Theresa Freed: [00:00] On this week's episode, you'll hear from Johnson County experts about the dangers associated with vaping. According to the surgeon general in 2018 more than 3.6 million U.S. Youth, including one in five high school and one in 20 middle school students were using e-cigarettes. We'll tell parents what to watch for and how to get help. Also hear from a Johnson County teen about what she's seeing in the schools and what students are doing to educate each other about the risks of vaping.
Announcer: [00:28] Whether you live in or just love Johnson County, Kansas, JoCo on the Go has everything Johnson County. Here's what's happening and what's coming up in the community you call home.
Theresa Freed: [00:42] Thanks for joining us for JoCo on the go. I'm your host, Theresa Freed, Johnson County resident and employee of Johnson County government. If you've been paying attention to the news, you know vaping is a growing issue, especially among younger residents here in Johnson County and the rest of the country. To get us started on the conversation about vaping and its effects on youth, I am joined by Mike Krueger. She's with the Johnson County Department of Health and Environment. And we also have with us Jamie Katz, a prevention coordinator with Johnson County Mental Health and Hannah Silverstein, a student at Shawnee Mission West. Thank you all for being here today.
Mike Krueger: [01:15] Thanks so much for having us.
Theresa Freed: [01:17] Well first off, everyone is probably familiar with the harmful impacts of smoking in the various forms of tobacco, but vaping is something that's kind of the latest thing. Can you all tell us just what that is?
Mike Krueger: [01:29] So vaping is just simply the act of inhaling and exhaling the aerosol, otherwise known as vapor that is produced by an e-cigarette or any other device.
Theresa Freed: [01:38] Okay. And so what's the difference between e-cigarettes and Juul?
Mike Krueger: [01:42] So e-cigarettes are just the generic name for many vaping devices. There are also mods which are typically larger and can be modified to hold more e-liquid and produce more vape clouds. Currently the most popular e-cigarette on the market is Juul and Juul, I think an interesting fact about them is that in 2016 they had a 2% market share and now in 2019 they have close to 75% of all of the e-cigarettes sold in the United States. It's very small. It's what we call a covert device. It can be easily hidden. Young people have no problem getting a hold of it. They typically get it from friends. They can get it online, they can get it locally, but a lot of times they just get it from their older siblings or other people at school.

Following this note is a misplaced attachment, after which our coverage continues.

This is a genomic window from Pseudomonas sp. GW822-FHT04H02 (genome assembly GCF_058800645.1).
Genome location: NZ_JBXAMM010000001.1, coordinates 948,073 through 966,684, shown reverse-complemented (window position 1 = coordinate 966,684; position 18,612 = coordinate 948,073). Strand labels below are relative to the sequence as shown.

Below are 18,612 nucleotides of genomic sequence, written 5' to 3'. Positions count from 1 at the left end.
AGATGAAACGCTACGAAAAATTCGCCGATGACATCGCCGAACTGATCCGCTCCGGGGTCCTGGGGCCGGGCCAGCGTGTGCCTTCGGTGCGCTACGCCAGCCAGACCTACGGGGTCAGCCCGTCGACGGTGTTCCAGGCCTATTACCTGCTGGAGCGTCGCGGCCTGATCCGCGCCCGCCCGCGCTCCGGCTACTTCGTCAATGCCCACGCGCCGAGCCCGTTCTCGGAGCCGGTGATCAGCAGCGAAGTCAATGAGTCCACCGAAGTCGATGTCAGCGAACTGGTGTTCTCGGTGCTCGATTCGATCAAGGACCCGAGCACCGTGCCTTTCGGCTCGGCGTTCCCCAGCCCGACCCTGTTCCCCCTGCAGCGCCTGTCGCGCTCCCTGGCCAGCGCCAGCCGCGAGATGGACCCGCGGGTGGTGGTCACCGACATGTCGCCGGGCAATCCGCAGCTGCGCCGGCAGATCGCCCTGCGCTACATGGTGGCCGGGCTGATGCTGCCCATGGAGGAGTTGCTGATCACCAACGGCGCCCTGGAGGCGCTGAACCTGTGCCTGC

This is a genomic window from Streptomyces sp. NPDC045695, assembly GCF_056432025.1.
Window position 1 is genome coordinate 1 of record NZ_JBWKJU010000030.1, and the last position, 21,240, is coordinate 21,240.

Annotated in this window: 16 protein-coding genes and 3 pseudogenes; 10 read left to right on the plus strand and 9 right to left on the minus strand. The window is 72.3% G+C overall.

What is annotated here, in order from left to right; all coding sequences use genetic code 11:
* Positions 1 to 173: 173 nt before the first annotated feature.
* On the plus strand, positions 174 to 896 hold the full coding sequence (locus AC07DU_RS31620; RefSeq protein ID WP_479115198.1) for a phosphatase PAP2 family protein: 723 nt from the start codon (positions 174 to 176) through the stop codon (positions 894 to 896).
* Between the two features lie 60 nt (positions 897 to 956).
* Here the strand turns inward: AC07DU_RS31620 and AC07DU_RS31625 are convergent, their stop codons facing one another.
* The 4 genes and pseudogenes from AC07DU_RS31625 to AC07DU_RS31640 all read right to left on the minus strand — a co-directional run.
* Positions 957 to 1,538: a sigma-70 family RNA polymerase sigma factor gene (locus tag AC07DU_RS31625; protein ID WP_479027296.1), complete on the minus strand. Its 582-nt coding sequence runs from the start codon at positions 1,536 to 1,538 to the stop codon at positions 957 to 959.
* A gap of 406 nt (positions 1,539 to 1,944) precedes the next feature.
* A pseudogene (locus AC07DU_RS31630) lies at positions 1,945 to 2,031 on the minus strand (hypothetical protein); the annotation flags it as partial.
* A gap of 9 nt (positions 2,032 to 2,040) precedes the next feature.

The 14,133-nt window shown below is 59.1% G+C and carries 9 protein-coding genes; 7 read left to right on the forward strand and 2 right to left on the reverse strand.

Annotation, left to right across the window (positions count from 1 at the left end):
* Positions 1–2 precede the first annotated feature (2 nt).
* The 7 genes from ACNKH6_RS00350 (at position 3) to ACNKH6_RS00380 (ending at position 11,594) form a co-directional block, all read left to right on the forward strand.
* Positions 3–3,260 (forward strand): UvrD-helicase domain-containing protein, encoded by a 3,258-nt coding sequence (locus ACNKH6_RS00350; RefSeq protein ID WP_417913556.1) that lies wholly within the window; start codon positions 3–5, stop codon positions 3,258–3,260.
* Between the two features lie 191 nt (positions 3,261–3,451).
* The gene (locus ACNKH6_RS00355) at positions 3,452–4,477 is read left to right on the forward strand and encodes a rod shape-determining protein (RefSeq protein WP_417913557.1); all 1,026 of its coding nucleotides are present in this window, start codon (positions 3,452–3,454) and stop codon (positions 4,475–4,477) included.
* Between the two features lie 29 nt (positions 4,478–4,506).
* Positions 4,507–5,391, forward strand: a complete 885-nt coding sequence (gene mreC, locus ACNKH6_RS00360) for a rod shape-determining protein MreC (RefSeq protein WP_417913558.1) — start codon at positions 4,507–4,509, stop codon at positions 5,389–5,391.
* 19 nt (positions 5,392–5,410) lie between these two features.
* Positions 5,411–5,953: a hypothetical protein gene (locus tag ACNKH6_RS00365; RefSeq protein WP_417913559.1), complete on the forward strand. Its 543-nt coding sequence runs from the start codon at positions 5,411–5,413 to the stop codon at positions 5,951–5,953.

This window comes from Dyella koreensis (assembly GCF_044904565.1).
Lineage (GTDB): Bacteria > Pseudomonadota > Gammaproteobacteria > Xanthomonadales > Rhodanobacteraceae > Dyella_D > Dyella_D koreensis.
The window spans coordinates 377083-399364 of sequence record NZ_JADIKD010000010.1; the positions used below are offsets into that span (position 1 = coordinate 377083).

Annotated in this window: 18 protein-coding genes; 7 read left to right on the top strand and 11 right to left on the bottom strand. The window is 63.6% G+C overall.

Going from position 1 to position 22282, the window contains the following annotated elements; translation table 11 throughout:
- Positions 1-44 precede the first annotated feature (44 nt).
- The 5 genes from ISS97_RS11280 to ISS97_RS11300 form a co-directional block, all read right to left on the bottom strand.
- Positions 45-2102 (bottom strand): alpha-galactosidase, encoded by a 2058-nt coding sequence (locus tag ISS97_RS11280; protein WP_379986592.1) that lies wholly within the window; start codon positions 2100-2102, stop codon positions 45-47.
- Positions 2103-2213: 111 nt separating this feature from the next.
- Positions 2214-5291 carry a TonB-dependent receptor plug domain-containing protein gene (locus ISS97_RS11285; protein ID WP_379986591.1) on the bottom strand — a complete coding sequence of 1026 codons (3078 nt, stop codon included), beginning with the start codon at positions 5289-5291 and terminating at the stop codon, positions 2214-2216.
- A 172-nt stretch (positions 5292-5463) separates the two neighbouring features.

Jamie Katz: [02:27] And to add to that kind of looks like a USB. And so a lot of times adults and parents might really not know what to look for. And it's typically charged kinda similar to a cell phone with the, with the charging cable and you can even plug it into a laptop. And a lot of times it looks like a, like a flash drive.
Theresa Freed: [02:52] So it's, it's easy to conceal and so I imagine that's a problem probably at the schools. And then for parents obviously can't see that very easily. So why is, why is this something that we're hearing about now
Hannah Silverstein: [03:05] From a student's perspective, being not only a student at my high school but also a member of the Johnson County Teen Task Force. If you are looking at these companies such as Juul, they're really targeting their audience towards the youth with the ability to conceal their products, like the actual Juul looking like a flash drive I've seen students charge it in class and then also the flavors that can be really enticing to students. So like the mint or the mango, it just makes it more appealing to young people.
Theresa Freed: [03:36] Okay. So it doesn't have that same kind of smell and odor or anything like that. So it could smell like almost like a fragrance. Right?
Jamie Katz: [03:44] Yeah. And and a lot of times it has actually kind of a fruity flavor. Kind of sickeningly sweet kind of flavor, but fruity. It doesn't smell like, like tobacco smoke and it has its own kind of unique flavor. And right now there are actually over 8,000 flavors available on the market at this time. Eight of those flavors are Juul, but there are, there are approximately 8,000 flavors available. So they really appeal to, to a whole wide variety of, of young people. And a lot of those flavors are flavors that remind them of their childhood. A lot of kind of different candy flavors and, and you know, not really the flavors that maybe adults would really prefer. It's a lot of it is, is more flavors are geared towards youth.
Theresa Freed: [04:31] So you mentioned that people can get them from, you know, other students or adults or you know, things like that. So is there an age limitation on these or how does that work exactly?Ma